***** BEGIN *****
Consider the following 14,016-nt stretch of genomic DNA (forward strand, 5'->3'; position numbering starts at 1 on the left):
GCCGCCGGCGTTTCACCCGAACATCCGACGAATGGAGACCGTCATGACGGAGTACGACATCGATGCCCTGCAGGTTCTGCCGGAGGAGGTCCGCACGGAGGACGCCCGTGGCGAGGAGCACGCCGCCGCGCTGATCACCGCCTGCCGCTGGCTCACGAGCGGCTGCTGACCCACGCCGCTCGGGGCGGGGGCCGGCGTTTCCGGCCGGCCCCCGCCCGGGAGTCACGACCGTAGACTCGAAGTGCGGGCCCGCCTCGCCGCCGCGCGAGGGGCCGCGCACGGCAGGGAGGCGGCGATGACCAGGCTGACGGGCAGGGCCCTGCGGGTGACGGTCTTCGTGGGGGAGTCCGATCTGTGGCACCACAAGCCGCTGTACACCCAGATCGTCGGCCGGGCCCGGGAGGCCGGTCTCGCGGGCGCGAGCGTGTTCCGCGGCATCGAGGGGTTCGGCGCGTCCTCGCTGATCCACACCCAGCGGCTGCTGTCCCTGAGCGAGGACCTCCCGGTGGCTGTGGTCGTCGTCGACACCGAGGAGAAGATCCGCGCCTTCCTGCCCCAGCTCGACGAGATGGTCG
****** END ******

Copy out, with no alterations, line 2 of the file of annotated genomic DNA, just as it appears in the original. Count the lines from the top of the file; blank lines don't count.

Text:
GCCGCCGGCGTTTCACCCGAACATCCGACGAATGGAGACCGTCATGACGGAGTACGACATCGATGCCCTGCAGGTTCTGCCGGAGGAGGTCCGCACGGAGGACGCCCGTGGCGAGGAGCACGCCGCCGCGCTGATCACCGCCTGCCGCTGGCTCACGAGCGGCTGCTGACCCACGCCGCTCGGGGCGGGGGCCGGCGTTTCCGGCCGGCCCCCGCCCGGGAGTCACGACCGTAGACTCGAAGTGCGGGCCCGCCTCGCCGCCGCGCGAGGGGCCGCGCACGGCAGGGAGGCGGCGATGACCAGGCTGACGGGCAGGGCCCTGCGGGTGACGGTCTTCGTGGGGGAGTCCGATCTGTGGCACCACAAGCCGCTGTACACCCAGATCGTCGGCCGGGCCCGGGAGGCCGGTCTCGCGGGCGCGAGCGTGTTCCGCGGCATCGAGGGGTTCGGCGCGTCCTCGCTGATCCACACCCAGCGGCTGCTGTCCCTGAGCGAGGACCTCCCGGTGGCTGTGGTCGTCGTCGACACCGAGGAGAAGATCCGCGCCTTCCTGCCCCAGCTCGACGAGATGGTCG